Breast cancer has traditionally been difficult for doctors to diagnose, as current screening methods can identify lumps, but cannot always indicate which ones are cancerous. Breast cancer risk is higher for women aged over 50, with regular screening recommended.
Now researchers from the University of Michigan have created a pill which “lights up” cancerous tumours. This means that dangerous growths could be easily identified with the extra help of an infrared light.
“The oral tablet contains an imaging agent that selectively binds to cancer cells or blood vessels that are unique to tumours”, Australian Associated Press reported. “Once the agent has bound to the cancerous cells, the dye fluoresces under near-infrared light”.
So far, tests on mice have been able to detect cancer tumours 2cm deep into the body. The picture quality is relatively clear, allowing for cancer risks to be simply diagnosed. The University of Michigan will now go ahead with developing a pill for human consumption.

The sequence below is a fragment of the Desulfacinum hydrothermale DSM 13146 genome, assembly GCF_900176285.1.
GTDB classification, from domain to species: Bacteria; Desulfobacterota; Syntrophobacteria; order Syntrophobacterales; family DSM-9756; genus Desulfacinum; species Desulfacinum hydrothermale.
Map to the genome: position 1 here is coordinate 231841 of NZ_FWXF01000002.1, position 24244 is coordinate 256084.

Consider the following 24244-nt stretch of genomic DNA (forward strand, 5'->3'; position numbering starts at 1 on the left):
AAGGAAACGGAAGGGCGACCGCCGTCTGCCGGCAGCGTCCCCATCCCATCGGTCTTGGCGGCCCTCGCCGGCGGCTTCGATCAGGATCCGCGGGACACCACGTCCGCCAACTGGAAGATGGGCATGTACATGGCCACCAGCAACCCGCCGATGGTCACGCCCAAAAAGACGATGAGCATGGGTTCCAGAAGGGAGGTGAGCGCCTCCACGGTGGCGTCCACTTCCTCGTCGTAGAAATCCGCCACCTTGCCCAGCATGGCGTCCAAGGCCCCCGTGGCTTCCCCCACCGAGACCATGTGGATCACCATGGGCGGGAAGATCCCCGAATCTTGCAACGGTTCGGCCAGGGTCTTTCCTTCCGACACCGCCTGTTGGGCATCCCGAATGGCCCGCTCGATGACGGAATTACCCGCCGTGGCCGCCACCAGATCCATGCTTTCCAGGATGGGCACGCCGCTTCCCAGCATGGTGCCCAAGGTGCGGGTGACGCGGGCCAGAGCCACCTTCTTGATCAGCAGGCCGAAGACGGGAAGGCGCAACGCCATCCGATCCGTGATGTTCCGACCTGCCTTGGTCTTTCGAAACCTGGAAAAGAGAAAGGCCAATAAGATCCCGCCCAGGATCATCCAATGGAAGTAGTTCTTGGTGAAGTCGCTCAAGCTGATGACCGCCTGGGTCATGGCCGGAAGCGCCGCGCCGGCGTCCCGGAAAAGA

“If successful, the new technique could benefit women with ‘dense’ breast tissue whose mammograms are typically more difficult to read”, Australian Associated Press reported. This could also make breast cancer screening accessible to even more Aussie women.